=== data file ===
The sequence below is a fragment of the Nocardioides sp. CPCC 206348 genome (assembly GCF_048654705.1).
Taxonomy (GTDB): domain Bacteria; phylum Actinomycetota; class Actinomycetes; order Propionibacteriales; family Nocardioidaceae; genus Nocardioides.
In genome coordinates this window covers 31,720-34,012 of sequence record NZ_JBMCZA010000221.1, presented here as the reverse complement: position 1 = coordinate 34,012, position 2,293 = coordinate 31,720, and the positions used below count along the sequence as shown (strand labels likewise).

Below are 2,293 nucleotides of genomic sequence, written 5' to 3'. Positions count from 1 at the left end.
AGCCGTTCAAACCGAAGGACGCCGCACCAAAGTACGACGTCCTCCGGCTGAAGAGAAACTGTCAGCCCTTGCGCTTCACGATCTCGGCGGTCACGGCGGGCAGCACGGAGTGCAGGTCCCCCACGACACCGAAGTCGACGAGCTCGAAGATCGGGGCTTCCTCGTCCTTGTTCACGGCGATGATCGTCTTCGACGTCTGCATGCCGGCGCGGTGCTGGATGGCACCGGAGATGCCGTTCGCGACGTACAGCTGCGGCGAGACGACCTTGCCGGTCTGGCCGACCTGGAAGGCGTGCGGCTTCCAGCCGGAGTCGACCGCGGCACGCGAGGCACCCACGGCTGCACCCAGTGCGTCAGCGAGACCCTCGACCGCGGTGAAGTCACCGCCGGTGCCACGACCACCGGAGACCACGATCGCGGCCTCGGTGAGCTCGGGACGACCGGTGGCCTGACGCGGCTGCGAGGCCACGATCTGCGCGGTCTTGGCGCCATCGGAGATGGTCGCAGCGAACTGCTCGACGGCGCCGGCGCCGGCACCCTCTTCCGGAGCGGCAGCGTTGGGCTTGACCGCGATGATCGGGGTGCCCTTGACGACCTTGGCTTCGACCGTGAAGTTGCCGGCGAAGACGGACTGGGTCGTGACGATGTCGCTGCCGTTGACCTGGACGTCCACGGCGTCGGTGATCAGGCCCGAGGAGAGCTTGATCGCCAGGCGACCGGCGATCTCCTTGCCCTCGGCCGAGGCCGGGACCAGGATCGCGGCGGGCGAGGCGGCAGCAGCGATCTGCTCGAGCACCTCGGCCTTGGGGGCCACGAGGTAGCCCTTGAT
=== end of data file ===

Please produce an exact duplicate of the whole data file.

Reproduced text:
The sequence below is a fragment of the Nocardioides sp. CPCC 206348 genome (assembly GCF_048654705.1).
Taxonomy (GTDB): domain Bacteria; phylum Actinomycetota; class Actinomycetes; order Propionibacteriales; family Nocardioidaceae; genus Nocardioides.
In genome coordinates this window covers 31,720-34,012 of sequence record NZ_JBMCZA010000221.1, presented here as the reverse complement: position 1 = coordinate 34,012, position 2,293 = coordinate 31,720, and the positions used below count along the sequence as shown (strand labels likewise).

Below are 2,293 nucleotides of genomic sequence, written 5' to 3'. Positions count from 1 at the left end.
AGCCGTTCAAACCGAAGGACGCCGCACCAAAGTACGACGTCCTCCGGCTGAAGAGAAACTGTCAGCCCTTGCGCTTCACGATCTCGGCGGTCACGGCGGGCAGCACGGAGTGCAGGTCCCCCACGACACCGAAGTCGACGAGCTCGAAGATCGGGGCTTCCTCGTCCTTGTTCACGGCGATGATCGTCTTCGACGTCTGCATGCCGGCGCGGTGCTGGATGGCACCGGAGATGCCGTTCGCGACGTACAGCTGCGGCGAGACGACCTTGCCGGTCTGGCCGACCTGGAAGGCGTGCGGCTTCCAGCCGGAGTCGACCGCGGCACGCGAGGCACCCACGGCTGCACCCAGTGCGTCAGCGAGACCCTCGACCGCGGTGAAGTCACCGCCGGTGCCACGACCACCGGAGACCACGATCGCGGCCTCGGTGAGCTCGGGACGACCGGTGGCCTGACGCGGCTGCGAGGCCACGATCTGCGCGGTCTTGGCGCCATCGGAGATGGTCGCAGCGAACTGCTCGACGGCGCCGGCGCCGGCACCCTCTTCCGGAGCGGCAGCGTTGGGCTTGACCGCGATGATCGGGGTGCCCTTGACGACCTTGGCTTCGACCGTGAAGTTGCCGGCGAAGACGGACTGGGTCGTGACGATGTCGCTGCCGTTGACCTGGACGTCCACGGCGTCGGTGATCAGGCCCGAGGAGAGCTTGATCGCCAGGCGACCGGCGATCTCCTTGCCCTCGGCCGAGGCCGGGACCAGGATCGCGGCGGGCGAGGCGGCAGCAGCGATCTGCTCGAGCACCTCGGCCTTGGGGGCCACGAGGTAGCCCTTGAT